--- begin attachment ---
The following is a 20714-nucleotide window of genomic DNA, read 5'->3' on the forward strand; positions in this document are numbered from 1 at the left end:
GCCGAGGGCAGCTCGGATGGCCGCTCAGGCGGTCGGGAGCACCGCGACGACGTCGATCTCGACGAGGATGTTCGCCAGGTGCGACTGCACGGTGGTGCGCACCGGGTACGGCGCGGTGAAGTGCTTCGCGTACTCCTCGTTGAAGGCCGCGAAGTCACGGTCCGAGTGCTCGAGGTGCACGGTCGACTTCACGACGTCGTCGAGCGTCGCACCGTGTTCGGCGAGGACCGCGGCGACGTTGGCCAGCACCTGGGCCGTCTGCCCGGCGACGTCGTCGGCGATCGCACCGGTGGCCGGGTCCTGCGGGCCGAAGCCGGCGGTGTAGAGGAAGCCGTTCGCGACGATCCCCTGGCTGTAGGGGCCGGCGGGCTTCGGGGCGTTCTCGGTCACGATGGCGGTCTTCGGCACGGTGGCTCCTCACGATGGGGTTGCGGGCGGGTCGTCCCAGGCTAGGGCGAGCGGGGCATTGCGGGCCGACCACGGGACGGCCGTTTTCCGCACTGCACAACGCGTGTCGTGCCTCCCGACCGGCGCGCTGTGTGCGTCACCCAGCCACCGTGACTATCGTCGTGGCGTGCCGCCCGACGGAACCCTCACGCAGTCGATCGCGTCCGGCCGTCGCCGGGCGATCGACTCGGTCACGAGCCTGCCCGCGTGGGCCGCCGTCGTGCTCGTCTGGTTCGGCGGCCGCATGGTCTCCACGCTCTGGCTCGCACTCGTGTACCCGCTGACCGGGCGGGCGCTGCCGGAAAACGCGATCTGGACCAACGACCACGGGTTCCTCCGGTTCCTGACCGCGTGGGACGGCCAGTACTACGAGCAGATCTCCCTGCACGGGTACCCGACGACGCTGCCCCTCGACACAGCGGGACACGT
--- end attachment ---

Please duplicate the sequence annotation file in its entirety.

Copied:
The following is a 20714-nucleotide window of genomic DNA, read 5'->3' on the forward strand; positions in this document are numbered from 1 at the left end:
GCCGAGGGCAGCTCGGATGGCCGCTCAGGCGGTCGGGAGCACCGCGACGACGTCGATCTCGACGAGGATGTTCGCCAGGTGCGACTGCACGGTGGTGCGCACCGGGTACGGCGCGGTGAAGTGCTTCGCGTACTCCTCGTTGAAGGCCGCGAAGTCACGGTCCGAGTGCTCGAGGTGCACGGTCGACTTCACGACGTCGTCGAGCGTCGCACCGTGTTCGGCGAGGACCGCGGCGACGTTGGCCAGCACCTGGGCCGTCTGCCCGGCGACGTCGTCGGCGATCGCACCGGTGGCCGGGTCCTGCGGGCCGAAGCCGGCGGTGTAGAGGAAGCCGTTCGCGACGATCCCCTGGCTGTAGGGGCCGGCGGGCTTCGGGGCGTTCTCGGTCACGATGGCGGTCTTCGGCACGGTGGCTCCTCACGATGGGGTTGCGGGCGGGTCGTCCCAGGCTAGGGCGAGCGGGGCATTGCGGGCCGACCACGGGACGGCCGTTTTCCGCACTGCACAACGCGTGTCGTGCCTCCCGACCGGCGCGCTGTGTGCGTCACCCAGCCACCGTGACTATCGTCGTGGCGTGCCGCCCGACGGAACCCTCACGCAGTCGATCGCGTCCGGCCGTCGCCGGGCGATCGACTCGGTCACGAGCCTGCCCGCGTGGGCCGCCGTCGTGCTCGTCTGGTTCGGCGGCCGCATGGTCTCCACGCTCTGGCTCGCACTCGTGTACCCGCTGACCGGGCGGGCGCTGCCGGAAAACGCGATCTGGACCAACGACCACGGGTTCCTCCGGTTCCTGACCGCGTGGGACGGCCAGTACTACGAGCAGATCTCCCTGCACGGGTACCCGACGACGCTGCCCCTCGACACAGCGGGACACGT